Board needs to focus on MPS, not Arizona
The list of problems in the Milwaukee Public Schools – huge cuts in the teaching staff, some of the lowest academic achievement rates in the nation, decreased state and federal aid – could fill a book. So why is the school board wasting our time and money to issue a resolution boycotting the State of Arizona?
Because when you don’t have answers to the real problems, you can at least do the “feel good” thing and maintain the image of doing something.
Arizona has run afoul of some across the country, including President Obama and his Justice Department, by passing SB1070. The law, which goes into effect in August, makes it a misdemeanor to be in the state of Arizona without legal documentation and gives local police the ability to detain people they “reasonably suspect” are in the country without papers. In addition, it allows citizens to sue local governments and agencies if they believe federal and state immigration laws are not being enforced.
If an Arizona-based company has denounced the state’s illegal immigration position, MPS can do business with them.
Miller called the Arizona law discriminatory and “a type of apartheid” against Latinos. He described how Latinos are rounded up, housed in tents, and forced to wear humiliating “Clean and Sober” T-shirts which he implied is law enforcement’s way of insinuating that Latinos are actually dirty and drunk.
“I’ve been told to focus on our low reading scores,” Miller said. “That has been my focus, but I care about children being in school and the content of what they are learning. We must stand up against these injustices in Arizona and Wisconsin. It won’t cost the taxpayers anything.”
There was a large crowd on hand at the public hearing, most in favor of the resolution.
MPS student Kelsey Kaufmann spoke in support. “We believe in equality and human rights, we are taught them in school and we opened the meeting with the Pledge of Allegiance. At the end we said ‘liberty and justice for all.’ Arizona’s law violates this.”
But others scolded the committee for even considering the measure.
“How in any way, shape or form is this helping this district out of the mess it is in,” asked Barb Mosley. “[The Arizona law] is about stopping illegal activity. Nobody is entitled to be here illegally. This is not about discrimination any more than if it were Canadians. It is about illegal activity no matter what the person’s nationality.”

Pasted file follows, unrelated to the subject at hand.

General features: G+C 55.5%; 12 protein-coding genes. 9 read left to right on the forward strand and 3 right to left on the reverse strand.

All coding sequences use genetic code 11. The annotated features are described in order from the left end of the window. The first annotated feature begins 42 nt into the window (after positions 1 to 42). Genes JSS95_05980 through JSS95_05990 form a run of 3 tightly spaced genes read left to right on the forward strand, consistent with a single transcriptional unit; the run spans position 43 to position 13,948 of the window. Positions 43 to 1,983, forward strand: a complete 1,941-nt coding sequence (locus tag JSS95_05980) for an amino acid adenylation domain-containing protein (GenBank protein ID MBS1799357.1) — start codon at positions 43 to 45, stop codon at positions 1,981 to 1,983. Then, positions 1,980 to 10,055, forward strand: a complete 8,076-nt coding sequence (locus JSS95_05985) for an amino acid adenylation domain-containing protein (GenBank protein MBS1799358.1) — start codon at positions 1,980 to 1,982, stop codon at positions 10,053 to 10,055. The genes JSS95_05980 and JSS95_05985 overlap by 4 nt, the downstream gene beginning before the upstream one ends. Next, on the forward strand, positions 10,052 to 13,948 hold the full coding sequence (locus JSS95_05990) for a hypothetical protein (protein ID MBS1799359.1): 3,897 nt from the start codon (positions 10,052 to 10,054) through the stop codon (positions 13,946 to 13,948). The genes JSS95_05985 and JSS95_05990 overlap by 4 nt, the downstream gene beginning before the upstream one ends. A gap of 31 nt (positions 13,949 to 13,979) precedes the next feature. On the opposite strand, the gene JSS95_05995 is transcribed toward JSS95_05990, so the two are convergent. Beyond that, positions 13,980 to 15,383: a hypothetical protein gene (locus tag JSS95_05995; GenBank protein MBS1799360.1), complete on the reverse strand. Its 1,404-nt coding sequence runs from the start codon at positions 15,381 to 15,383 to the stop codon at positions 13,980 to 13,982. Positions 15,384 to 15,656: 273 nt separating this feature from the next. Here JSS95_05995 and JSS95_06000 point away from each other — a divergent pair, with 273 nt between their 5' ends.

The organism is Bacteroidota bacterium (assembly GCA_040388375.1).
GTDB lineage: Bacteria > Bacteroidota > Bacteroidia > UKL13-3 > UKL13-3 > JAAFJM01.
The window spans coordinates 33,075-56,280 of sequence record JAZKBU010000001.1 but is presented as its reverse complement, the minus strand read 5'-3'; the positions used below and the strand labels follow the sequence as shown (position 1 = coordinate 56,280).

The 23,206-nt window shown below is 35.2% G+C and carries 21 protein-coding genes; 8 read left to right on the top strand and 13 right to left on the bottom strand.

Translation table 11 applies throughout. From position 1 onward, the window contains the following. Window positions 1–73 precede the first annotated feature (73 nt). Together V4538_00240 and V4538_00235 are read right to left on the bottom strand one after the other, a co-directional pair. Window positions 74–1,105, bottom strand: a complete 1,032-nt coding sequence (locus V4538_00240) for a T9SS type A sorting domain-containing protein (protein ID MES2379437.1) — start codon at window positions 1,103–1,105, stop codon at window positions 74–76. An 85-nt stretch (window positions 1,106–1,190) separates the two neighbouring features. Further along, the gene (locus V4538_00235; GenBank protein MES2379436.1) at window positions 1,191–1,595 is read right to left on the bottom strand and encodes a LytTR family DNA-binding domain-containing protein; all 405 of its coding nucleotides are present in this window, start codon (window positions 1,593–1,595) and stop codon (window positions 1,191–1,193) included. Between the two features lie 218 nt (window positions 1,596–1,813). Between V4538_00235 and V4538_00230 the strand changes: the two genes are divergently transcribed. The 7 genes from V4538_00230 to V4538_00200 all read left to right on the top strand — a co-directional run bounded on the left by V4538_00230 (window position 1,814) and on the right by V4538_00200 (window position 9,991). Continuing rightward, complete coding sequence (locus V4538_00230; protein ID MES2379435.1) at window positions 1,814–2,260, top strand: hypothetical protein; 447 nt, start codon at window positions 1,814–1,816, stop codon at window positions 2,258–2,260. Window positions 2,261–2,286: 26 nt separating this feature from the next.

Mosley, 21 people who e-mailed the board and the majority of Americans support Arizona’s crackdown on illegal immigration. The key word here is “illegal.” The Arizona law does nothing to infringe upon the rights of legal, law-abiding Hispanic and Latino citizens and residents.
Arizona, it appears, is doing what its citizens want. 70 percent of the state’s voters agree with the crackdown on illegal immigration, and yes, some of them are even concerned that U.S. citizens may have their civil rights violated in the process. But Arizonans are more concerned about the tide of illegal immigrants flowing into their state, violating the border with drug trafficking and using state medical and educational services.
Leaders in Washington D.C. have been fighting over what to do with the millions of illegal immigrants in the country for decades. Most politicians want to use some type of amnesty to allow undocumented workers already here to earn citizenship. But in Arizona, as a border state groaning under the weight of ever-increasing welfare rolls, keeping illegals out is the number one issue. So Arizona politicians took matters into their own hands.
MPS board members complain that the state of Wisconsin and the federal government are eroding local control of schools with mandates, legislation and veiled threats. However, they are quick to turn around and approve a resolution on Arizona’s local business, claiming a moral obligation to students everywhere.
Instead, they should turn their moral fortitude toward the children right down the street from their offices. They should be concerned about the ability of MPS students of all nationalities to read, do math and explain scientific facts. They should have used the time they spent discussing Arizona’s problems in search of ways to settle teacher contracts and put educators back in the classrooms.
And rather than waste more breath on the subject, the board should spend time finding alternative funding for art, music and gym teachers who have been torn from schools. The need here is immediate and couldn’t be closer to home: to demonstrate to Milwaukee taxpayers and parents, not that they feel it’s their place to take a political stand, but that they care as much about the 80,000 students attending MPS.